Wednesday, June 10, 2015

County-level map details nation's high rates of sick seniors; Appalachian counties among worst

County-level maps show that two-thirds of Medicare beneficiaries older than 65—especially those in central Appalachia—have multiple chronic conditions, and more than 4 million— about 15 percent—have at least six long-term ailments, according to analysis by USA Today and the Courier-Journal in Louisville, Meghan Hoyer reports for USA Today. "Those sickest seniors account for more than 41 percent of the $324 billion spent on traditional Medicare."

"Yet they also are living longer, leaving them to grapple with diseases such as diabetes, asthma, high blood pressure, high cholesterol, heart failure, depression and even Alzheimer's for years—sometimes decades," Hoyer writes. "The result: neither the medical system nor most seniors are prepared for the financial and emotional crisis ahead."

The number of counties where 75 percent of senior Medicare beneficiaries have multiple chronic conditions has gone up 20 percent since 2008, Hoyer writes. "Diagnoses of kidney disease, depression and high cholesterol have seen double-digit increases in that time. More than half of all Medicare beneficiaries have been diagnosed with high blood pressure; 27 percent have diabetes."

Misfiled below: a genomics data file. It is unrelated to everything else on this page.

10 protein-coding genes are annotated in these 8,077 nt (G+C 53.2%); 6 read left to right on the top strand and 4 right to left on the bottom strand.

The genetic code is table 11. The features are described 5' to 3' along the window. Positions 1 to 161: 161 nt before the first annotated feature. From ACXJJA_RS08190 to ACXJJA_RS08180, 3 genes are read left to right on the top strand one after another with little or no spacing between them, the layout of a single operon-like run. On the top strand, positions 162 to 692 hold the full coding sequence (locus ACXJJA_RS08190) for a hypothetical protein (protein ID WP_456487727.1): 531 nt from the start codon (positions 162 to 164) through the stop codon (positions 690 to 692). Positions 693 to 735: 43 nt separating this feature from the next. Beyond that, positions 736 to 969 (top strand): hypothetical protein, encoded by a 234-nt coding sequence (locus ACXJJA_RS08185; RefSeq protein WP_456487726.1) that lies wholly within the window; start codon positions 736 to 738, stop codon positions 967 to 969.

The problem is especially bad in Central Appalachia. Among Kentucky's top 10 counties for sick seniors, nine are located in Appalachia, Laura Ungar reports for the Courier-Journal. Kentucky's top 10 counties all rank in the top 50 nationally. In Clay County, which ranks first in Kentucky and 12th nationally, nearly 38 percent of the population lives below the poverty level, almost double the state average of 19 percent. Two West Virginia counties— Logan and Mingo—rank in the top 50. (For an interactive version, click here)

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